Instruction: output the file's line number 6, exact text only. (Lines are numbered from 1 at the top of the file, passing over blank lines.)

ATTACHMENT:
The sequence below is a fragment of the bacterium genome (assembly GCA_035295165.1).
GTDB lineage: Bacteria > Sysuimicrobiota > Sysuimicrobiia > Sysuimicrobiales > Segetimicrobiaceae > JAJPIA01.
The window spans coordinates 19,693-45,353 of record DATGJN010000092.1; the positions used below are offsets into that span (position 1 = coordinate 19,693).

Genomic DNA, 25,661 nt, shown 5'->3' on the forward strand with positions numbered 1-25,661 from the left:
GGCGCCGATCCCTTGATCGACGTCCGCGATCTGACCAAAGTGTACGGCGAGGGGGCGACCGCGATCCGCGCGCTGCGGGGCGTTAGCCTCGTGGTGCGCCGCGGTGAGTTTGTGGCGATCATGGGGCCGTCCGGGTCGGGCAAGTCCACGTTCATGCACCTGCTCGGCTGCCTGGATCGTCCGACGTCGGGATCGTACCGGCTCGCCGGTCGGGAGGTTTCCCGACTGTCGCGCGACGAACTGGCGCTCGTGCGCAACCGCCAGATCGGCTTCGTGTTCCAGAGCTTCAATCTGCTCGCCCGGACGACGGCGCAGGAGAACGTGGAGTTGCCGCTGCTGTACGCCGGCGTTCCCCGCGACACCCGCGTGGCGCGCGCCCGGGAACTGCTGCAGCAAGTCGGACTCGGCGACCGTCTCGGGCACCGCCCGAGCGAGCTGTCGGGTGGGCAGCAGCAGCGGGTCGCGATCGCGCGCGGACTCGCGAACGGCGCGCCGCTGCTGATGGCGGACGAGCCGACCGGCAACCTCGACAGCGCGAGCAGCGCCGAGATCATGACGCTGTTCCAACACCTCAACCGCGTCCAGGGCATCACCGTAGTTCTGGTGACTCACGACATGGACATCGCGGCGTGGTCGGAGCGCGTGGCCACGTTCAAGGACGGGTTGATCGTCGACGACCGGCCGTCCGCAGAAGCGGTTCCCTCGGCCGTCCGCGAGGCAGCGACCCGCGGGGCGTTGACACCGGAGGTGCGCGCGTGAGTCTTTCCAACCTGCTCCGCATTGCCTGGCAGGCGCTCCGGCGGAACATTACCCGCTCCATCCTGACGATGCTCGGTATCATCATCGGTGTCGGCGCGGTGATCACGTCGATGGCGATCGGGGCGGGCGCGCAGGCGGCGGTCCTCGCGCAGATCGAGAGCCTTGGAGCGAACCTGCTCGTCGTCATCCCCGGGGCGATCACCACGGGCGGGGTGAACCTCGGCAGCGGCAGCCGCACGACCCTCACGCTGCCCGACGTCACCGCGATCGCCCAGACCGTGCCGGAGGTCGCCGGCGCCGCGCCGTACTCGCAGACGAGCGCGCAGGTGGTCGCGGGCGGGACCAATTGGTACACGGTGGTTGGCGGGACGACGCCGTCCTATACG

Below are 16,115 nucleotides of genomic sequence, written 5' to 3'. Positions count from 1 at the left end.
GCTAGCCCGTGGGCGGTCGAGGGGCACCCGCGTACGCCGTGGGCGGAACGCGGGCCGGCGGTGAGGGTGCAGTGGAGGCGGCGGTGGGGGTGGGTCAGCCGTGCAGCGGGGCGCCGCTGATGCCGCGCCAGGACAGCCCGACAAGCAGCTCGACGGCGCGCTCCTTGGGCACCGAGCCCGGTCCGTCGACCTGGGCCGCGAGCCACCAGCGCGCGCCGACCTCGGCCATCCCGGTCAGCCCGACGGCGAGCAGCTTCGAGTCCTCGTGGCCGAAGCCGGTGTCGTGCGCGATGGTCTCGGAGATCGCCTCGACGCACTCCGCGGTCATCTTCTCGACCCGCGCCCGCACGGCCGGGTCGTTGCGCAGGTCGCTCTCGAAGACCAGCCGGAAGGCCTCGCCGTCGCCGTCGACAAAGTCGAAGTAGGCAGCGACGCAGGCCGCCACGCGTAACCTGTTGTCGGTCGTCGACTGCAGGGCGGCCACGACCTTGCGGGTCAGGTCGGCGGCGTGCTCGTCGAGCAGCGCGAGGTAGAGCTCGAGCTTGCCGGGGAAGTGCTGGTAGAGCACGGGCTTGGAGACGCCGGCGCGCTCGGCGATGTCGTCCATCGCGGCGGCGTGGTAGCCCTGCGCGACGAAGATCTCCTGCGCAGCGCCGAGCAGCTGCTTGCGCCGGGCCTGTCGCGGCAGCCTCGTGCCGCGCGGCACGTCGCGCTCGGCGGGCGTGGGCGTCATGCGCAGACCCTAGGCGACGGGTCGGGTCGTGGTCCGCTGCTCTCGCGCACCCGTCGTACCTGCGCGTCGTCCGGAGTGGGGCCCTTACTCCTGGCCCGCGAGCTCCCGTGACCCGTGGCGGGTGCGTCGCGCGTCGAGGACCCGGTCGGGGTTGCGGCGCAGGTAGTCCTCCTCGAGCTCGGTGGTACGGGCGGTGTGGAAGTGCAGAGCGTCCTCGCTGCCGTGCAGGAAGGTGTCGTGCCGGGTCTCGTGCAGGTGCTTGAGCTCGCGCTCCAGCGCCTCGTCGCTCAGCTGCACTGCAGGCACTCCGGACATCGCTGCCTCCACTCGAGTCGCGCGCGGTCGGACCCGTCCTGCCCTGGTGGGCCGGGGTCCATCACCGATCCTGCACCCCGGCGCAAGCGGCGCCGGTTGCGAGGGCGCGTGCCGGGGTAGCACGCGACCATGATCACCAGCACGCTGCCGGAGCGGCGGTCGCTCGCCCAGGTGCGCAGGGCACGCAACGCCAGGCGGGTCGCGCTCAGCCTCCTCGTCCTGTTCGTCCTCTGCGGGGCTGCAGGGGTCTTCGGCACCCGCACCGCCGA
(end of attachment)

Below are 16,115 nucleotides of genomic sequence, written 5' to 3'. Positions count from 1 at the left end.